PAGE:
Friday, June 15, 2012

Sharing, Censorship, and Conversations

My father has always loved reading. We had bookshelves lining our breezeway when I was kid and I can’t remember a time where there wasn’t at least on book on his bedside table. I’d find him reading in the car when he was waiting for me to get out of rehearsals or voice lessons. And I’m pretty sure his eReader has become an extension of his hand.

But for him it wasn’t enough just to read. He wanted to share the stories he loved. By the time I was in seventh grade, I was reading the books that he read. In non-fiction, it was a lot of American history. In fiction it was generally thrillers, sci-fi and historical novels.

He would read something, pass it on to me, then we’d have a discussion about it. As someone who remembered conversations much clearer than lectures, the hours he and I spent discussing historical events did more to help me succeed in history classes than any amount of studying I could do.

We talked about fictional stories with as much dedication as we did the non-fictional ones. The only difference here was that, on a couple rare occasions, I didn’t have all the facts.

You see, my dad wanted to share books with me, but he also was concerned about protecting my young mind. This resulted in an interesting phenomena.

My father had given me a book to read and I was naturally excited. I took it from him and turned to flee back to my reading spot*, but he stopped me. He gave me one simple instruction: “Don’t look under the index cards.”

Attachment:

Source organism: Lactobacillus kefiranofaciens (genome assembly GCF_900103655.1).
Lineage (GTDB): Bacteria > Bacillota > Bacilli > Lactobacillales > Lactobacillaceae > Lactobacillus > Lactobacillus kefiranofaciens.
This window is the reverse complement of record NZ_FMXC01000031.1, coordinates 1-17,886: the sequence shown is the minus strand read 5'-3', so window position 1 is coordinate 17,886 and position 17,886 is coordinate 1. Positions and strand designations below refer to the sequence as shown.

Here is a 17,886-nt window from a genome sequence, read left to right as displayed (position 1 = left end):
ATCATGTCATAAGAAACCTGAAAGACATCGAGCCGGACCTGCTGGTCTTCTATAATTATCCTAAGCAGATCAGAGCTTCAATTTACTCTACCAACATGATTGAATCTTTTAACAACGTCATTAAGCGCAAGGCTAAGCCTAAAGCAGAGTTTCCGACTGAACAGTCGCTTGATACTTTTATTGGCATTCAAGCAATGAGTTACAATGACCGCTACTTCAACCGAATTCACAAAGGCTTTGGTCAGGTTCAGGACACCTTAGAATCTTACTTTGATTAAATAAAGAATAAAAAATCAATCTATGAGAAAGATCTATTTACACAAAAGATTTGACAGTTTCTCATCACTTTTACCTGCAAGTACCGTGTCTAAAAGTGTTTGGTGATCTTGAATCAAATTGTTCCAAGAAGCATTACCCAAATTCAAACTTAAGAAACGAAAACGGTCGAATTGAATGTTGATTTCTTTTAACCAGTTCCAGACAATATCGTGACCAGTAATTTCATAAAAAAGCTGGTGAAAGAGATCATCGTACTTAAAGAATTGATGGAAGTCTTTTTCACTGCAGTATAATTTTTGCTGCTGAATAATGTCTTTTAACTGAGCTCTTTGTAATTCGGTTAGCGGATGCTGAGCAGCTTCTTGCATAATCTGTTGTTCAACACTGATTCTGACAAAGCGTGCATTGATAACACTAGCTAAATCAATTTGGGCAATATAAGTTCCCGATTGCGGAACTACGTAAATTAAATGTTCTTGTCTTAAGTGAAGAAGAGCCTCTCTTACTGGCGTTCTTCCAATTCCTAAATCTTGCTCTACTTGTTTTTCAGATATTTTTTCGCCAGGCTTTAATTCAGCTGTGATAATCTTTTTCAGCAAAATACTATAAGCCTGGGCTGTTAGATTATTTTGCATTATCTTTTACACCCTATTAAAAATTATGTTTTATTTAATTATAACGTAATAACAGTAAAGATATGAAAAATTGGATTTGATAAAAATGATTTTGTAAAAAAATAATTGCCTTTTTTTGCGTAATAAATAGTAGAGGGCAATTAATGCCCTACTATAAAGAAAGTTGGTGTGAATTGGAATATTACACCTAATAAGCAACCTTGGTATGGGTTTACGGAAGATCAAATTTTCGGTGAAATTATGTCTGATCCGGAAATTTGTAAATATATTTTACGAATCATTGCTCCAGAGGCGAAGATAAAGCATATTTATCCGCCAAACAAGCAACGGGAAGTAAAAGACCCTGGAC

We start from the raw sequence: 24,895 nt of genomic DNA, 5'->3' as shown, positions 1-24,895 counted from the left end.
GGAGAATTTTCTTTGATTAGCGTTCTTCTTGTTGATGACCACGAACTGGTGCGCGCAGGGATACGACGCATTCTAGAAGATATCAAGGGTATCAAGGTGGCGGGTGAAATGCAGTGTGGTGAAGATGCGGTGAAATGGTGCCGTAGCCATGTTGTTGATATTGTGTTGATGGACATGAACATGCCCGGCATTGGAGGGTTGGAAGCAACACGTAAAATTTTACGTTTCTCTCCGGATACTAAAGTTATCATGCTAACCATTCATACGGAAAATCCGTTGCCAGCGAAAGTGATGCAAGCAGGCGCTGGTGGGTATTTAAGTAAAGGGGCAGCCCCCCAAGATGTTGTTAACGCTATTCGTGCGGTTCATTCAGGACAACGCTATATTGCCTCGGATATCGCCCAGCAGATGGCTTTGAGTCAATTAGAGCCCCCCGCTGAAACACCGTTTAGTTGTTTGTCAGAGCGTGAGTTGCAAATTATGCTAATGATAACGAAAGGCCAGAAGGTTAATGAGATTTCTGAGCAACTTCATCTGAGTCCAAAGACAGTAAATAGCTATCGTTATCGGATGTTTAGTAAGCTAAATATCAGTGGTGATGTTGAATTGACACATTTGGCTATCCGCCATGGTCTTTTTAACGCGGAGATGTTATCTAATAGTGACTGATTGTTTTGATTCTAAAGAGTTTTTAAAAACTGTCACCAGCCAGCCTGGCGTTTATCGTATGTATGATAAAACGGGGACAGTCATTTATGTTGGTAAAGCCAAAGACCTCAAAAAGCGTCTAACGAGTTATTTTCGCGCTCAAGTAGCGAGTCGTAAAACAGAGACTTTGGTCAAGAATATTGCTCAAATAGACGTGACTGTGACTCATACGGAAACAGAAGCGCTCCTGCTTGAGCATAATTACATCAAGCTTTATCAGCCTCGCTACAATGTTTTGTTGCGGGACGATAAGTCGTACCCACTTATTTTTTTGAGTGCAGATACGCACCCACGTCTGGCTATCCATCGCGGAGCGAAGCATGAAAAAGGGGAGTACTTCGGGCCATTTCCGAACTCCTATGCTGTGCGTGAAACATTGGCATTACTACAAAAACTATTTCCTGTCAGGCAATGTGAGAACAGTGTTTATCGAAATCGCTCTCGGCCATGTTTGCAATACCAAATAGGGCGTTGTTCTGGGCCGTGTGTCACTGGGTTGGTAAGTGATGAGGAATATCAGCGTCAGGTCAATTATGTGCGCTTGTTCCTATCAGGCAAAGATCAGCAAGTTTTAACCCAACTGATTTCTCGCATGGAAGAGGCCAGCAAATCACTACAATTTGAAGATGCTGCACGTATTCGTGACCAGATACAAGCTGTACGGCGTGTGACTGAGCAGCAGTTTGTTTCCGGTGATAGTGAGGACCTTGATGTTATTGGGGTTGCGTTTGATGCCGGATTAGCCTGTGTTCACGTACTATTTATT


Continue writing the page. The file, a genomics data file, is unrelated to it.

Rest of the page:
I was a little confused, but this was a man who asked very little of me and fed my book habit, so, I agreed.

About a third of the way through the book, I found my first index card. It was taped into the book and covered a paragraph of maybe five or six lines. Later in the book, there was a full page covered. These deletions didn’t ruin my enjoyment of the book or make it difficult for me to understand the plot. They were just curious. Particularly the first one. I mean, what could have possibly happened in that one paragraph that was inappropriate enough to censor, but did not bleed into the surrounding paragraphs???

One of the great unanswered questions of my life.

This censorship initiative was not long lasting, maybe two or three more books after this sported index cards. Instead, we moved on to talking about the parts that had my dad questioning appropriateness. While our historical conversations almost always took place in the kitchen, the talks about novels were generally conducted in the car. We’d drive, sing some oldies and talk about some books. And I learned a lot, not just about books, but about my dad and about life. Lessons that I still rely on today.

So, I wish a Happy Father’s Day weekend to all those dads out there. Thank you for both feeding, and worrying about the states of, our minds. And for being willing to tackle the uncomfortable conversations. It’s greatly appreciated.

* My reading spot was the bathroom because I see all the corners of it. This was important when I was reading a scary book. It was the only way I could be sure that the bad guy wouldn’t find a way to jump out at me. Many an evening was spent sitting on that floor or in the empty bathtub.

No comments:

Post a Comment